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Future of Jekyll project (engine behind GitHub Pages) in doubt?
Some development continues (or maybe it's just feature complete)
Updated The open-source Jekyll project, used by GitHub for its Pages feature, was declared frozen and "in permanent hiatus" earlier this year by one of its core maintainers.
Jekyll was created in 2008 by San Francisco developer and former GitHub boss Tom Preston-Werner who said at the time: "I was tired of complicated blogging engines like WordPress."
He wanted to store all the content of his site in a Git repository and to publish it with a script. This was the first release of Jekyll.
Developer Jared White, who has created his own fork of Jekyll called Bridgetown, has posted evidence from a Slack conversation in May this year with a former core maintainer of Jekyll, French developer Frank Taillandier, that the Jekyll project "is in frozen mode and permanent hiatus."
According to Taillandier's note at the time: "Jekyll is the default engine for GitHub Pages, it powers millions of simple websites, it's the primary use case, and no other feature is needed for the majority of users." He said that GitHub does not want to introduce any breaking changes and is therefore still using version 3.x, despite the release of 4.0 in August 2019.
"RIP Jekyll 2009-2018," Taillandier commented. "If current Jekyll suits your needs, that's great, if [not] my advice would be to bet on Eleventy who is one of the SSG that provides the easiest path to migrate from Jekyll."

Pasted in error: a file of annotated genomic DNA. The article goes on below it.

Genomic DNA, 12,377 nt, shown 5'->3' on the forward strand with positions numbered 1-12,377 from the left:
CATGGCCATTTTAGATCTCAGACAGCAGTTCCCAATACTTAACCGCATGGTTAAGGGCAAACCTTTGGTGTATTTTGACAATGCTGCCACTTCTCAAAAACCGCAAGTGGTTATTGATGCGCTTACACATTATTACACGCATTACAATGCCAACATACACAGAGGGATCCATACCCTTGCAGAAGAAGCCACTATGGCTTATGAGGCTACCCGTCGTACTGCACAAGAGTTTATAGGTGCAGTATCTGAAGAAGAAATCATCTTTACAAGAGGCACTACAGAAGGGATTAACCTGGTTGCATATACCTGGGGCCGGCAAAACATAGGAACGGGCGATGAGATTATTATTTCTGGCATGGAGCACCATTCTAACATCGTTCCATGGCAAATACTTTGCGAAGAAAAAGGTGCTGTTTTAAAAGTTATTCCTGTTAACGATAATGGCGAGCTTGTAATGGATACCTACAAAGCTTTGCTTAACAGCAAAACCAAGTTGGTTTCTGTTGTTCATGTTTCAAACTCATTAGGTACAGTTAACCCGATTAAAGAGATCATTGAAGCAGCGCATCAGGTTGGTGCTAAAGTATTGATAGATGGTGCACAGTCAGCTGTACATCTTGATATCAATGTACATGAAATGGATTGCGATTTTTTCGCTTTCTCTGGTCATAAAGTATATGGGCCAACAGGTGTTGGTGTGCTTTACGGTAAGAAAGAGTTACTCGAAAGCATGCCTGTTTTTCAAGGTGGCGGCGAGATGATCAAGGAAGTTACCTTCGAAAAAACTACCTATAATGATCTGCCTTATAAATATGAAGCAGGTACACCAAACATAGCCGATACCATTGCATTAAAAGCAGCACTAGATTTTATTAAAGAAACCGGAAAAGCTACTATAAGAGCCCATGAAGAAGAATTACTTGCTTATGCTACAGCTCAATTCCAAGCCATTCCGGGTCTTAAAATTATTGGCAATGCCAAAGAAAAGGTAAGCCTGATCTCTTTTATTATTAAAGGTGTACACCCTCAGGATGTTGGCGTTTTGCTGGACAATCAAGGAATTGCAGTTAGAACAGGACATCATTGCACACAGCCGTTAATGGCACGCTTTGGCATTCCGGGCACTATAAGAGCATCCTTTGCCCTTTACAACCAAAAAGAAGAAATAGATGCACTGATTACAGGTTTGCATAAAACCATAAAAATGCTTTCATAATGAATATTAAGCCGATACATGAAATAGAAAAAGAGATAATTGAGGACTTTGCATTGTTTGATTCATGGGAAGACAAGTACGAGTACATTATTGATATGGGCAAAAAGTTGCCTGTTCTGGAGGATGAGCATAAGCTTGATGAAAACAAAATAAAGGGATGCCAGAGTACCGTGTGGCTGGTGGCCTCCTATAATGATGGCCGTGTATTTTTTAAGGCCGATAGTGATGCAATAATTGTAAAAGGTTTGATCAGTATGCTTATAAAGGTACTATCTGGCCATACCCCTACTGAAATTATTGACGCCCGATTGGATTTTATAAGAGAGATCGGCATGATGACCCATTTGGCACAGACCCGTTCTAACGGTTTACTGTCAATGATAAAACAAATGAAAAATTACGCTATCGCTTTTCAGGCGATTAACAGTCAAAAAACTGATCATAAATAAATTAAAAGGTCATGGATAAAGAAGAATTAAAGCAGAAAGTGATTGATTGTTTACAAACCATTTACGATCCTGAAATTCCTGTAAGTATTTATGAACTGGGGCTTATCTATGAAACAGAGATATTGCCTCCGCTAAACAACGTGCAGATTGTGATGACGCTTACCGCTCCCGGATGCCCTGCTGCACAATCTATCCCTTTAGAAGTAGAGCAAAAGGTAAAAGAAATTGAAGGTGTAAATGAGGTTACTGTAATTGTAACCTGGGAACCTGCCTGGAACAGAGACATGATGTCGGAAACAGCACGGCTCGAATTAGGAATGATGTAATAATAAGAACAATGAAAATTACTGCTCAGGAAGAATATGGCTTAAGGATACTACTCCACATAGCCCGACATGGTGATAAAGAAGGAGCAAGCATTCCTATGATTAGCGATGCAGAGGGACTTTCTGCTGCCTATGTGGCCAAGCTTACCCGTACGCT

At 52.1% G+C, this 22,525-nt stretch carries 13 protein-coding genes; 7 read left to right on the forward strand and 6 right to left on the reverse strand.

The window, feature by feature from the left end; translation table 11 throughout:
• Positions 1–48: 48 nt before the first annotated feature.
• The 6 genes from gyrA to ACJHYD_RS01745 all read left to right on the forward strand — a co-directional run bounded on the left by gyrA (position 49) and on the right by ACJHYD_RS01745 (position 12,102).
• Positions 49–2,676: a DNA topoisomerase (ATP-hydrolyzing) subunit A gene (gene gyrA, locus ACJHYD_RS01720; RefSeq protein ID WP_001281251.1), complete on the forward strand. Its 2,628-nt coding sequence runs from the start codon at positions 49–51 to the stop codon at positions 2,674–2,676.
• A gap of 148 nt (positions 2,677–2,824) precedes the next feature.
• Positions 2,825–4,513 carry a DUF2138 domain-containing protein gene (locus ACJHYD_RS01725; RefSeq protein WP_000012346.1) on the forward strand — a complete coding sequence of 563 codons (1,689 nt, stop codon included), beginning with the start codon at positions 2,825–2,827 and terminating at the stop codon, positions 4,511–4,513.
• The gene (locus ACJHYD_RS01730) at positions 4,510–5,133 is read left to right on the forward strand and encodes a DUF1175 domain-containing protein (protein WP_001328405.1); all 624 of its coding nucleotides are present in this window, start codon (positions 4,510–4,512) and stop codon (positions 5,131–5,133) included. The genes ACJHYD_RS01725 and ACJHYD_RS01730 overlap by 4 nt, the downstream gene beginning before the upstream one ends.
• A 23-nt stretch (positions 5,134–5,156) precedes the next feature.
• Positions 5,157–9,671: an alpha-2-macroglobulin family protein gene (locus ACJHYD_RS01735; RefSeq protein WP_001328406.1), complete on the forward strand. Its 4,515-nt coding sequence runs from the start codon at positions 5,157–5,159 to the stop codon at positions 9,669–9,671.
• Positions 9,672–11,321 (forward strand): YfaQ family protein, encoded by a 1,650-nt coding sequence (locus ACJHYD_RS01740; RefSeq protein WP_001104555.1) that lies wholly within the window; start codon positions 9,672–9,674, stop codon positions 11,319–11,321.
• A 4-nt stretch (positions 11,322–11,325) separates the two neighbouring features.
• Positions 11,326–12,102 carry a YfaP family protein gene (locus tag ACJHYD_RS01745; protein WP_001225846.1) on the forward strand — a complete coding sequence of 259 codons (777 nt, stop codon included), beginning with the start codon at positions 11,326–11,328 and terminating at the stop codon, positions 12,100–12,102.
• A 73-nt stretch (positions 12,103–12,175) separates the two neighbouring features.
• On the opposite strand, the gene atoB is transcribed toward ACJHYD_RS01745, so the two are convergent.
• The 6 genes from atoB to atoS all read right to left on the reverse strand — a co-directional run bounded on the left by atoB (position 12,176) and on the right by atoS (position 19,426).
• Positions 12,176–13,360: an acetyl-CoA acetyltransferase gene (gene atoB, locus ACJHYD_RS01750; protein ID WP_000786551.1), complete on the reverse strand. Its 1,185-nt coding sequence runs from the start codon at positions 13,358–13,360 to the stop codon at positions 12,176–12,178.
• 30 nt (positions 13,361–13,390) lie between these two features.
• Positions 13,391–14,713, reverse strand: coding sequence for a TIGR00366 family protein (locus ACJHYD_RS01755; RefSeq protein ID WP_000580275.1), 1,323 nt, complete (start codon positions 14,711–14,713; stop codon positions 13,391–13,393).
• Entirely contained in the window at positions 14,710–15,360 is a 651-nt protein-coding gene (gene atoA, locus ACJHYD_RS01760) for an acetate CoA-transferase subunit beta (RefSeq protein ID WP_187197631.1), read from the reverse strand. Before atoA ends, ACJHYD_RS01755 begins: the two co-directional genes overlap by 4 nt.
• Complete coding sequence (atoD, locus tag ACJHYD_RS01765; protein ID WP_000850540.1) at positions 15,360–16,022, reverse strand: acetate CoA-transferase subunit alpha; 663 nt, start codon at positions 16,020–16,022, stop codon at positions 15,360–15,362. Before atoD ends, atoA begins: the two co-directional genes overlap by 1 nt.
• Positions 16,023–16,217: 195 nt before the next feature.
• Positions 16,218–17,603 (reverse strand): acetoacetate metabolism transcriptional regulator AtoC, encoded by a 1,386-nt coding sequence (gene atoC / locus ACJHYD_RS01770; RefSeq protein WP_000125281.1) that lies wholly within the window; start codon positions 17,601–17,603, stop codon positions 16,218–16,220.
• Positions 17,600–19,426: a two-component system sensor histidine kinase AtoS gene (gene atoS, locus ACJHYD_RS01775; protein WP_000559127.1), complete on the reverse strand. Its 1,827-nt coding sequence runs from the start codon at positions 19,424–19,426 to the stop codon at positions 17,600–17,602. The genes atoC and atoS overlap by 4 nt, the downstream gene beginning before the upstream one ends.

Taillandier sadly died "peacefully in his sleep" earlier this month - there's a tribute from one of his pals here.
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The Jekyll project on GitHub remains active, though, and the last release was on 8 April – a backport of a fix for version 3.9.1, as used by GitHub. The last 4.x release was in December. Changes are still being committed to the code, most recently at the end of last month.
White argued: "There is no clear path forward for Jekyll as a viable and reliable open-source technology. In recent years, the only other active core team member besides Frank – Ashwin Maroli – was inexplicably absent for most of 2021," though he also noted that Maroli is again actively committing code changes.
White also said that Jekyll has no community around it, such as a Discord chat room or public roadmap. There is a Jekyll website, but the community engagement seems reserved for the GitHub repository where users can post issues or raise questions for discussion.
"RIP" does seem an exaggeration. In a discussion on Hacker News, a user noted that it is not necessarily a bad thing if a project is considered feature-complete and not updated other than with fixes and security patches. "Have been using Jekyll for years for all manner of sites and the most beautiful feature is that I've barely changed anything," they said.
Talliandier's remarks are notable for those concerned about the future of Jekyll, but it is also obvious that White may have his own reasons for diverting attention from Jekyll to projects like his own. From the evidence we can see, the Jekyll project can rightly be described as quiet, but with GitHub's support it is unlikely to disappear any time soon. We have asked both GitHub and another of the existing contributors for comment. ®
Updated to add:
A Jekyll user contacted to us to say that in addition to GitHub, there is a community forum at https://talk.jekyllrb.com/.